As I continue reading Seth Lloyd's fabulous book Programming The Universe, a thought strongly takes me over and I cannot get rid of it. Is the W3C interpretation of Semantic Web a realizable plan according to the second law of thermodynamics?
In general, the central point of the W3C interpretation of Semantic Web is to upgrade the present Web of linked documents to the future Web of linked data. From the view of useful information (i.e., entropy with respect to the second law of thermodynamics), entropy of the system (i.e. the entire Web) must be inevitably decreased.
Certainly, however, World Wide Web is an open system in contrast to a closed system. Thus the mentioned systematic decrease of entropy does not directly violate the second law of thermodynamics. However, in order to truly decrease the entropy of an open system and maintain a low level of entropy systematically, the system must continuously be added useful work from outside of the system. To World Wide Web, human mind is the only available resource for the external useful work, and we must add an assumption that humans are not part of World Wide Web (will this assumption be hold all the way to the future?).
Even with all the previous assumptions, the W3C interpretation of Semantic Web still has a few intrinsic difficulties. In his book, Seth pointed out that the cost to decrease the entropy of a system is significantly high, let it alone that the W3C interpretation of Semantic Web asks not only to maintain the low entropy environment for long time (and potentially forever) but also to continuously push the systematic total value of entropy being lower and lower. It thus must demand unbelievable large amount of human mind to be the external useful work so that the goal can be fulfilled. In the other words, this requirement fundamentally contradicts to the optimistic declaration popularly among Semantic Web researchers that we may figure out a few low-cost, fabulous Semantic-Web killer applications and suddenly the dream of Semantic Web comes true.
The second law of thermodynamics tells that such a type of low-cost, fabulous Semantic-Web killer application simply may not exist. Or otherwise, they are typical perpetual motion machines of the second kind. Based on the second law of thermodynamics, it is theoretically impossible to build these perpetual motion machines. (If someone believes it to be possible, he will eventually discover the need of the amount of external input being quickly beyond the original expectation, just like Powerset has experienced.)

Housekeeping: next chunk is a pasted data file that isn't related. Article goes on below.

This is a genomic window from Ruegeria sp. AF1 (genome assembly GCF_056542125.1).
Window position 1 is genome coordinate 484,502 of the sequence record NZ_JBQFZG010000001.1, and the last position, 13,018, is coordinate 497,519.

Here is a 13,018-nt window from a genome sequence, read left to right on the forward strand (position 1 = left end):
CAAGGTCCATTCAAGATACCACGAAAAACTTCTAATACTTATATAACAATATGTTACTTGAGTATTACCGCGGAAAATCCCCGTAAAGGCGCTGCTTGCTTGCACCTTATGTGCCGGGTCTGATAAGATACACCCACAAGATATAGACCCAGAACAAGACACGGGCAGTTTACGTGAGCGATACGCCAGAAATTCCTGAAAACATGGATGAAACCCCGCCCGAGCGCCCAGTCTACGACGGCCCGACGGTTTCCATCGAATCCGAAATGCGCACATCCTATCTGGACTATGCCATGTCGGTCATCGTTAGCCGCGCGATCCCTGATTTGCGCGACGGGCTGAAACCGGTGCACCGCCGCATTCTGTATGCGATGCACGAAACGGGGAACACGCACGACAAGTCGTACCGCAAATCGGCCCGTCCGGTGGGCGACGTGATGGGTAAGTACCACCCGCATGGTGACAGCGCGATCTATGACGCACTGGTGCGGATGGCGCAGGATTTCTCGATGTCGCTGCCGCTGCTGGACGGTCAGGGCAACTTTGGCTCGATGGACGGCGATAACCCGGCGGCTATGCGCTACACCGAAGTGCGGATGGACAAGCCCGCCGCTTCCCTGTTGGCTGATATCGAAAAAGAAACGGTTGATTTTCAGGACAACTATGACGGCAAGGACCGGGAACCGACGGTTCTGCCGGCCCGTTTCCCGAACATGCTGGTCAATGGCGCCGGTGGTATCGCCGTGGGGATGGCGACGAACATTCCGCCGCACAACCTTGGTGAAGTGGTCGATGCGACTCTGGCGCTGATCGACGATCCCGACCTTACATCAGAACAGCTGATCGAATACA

Does this observation sentence the death of Semantic Web? I still don't think so. To make Web content be more machine-executable is not impossible. However, we may need to have new thoughts of how semantics might be cost-efficiently added to the Web. In the other words, whatever tools we build should not violate the second law of thermodynamics, or otherwise the business would not be sustained (such as Powerset).
More and more, I tend to the vision of human-directed Semantic Web in contrast to the traditional vision of machine-enhanced Semantic Web. By this new vision of Semantic Web, we abandon the assumption that humans are excluded from the Web. By contrast, we allow humans and the Web together be a comparatively closed system in contrast to the Web alone be a open system. In this comparatively closed system (it is not a truly closed system since it still excludes the supporting equipments such as power plants), we may experience controlled systematic increase of entropy in exchange of a few local, conditional decrease of entropy. It would be a much less perfect Semantic Web than the W3C interpretation. But it would be much more executable, realizable, and it will bring concrete benefits for human users. I look forward Imindi to be the first real-world example of this vision.
- a philosophic view of the second law of thermodynamics
- entropy (Wikipedia)
- perpetual motion (Wikipedia)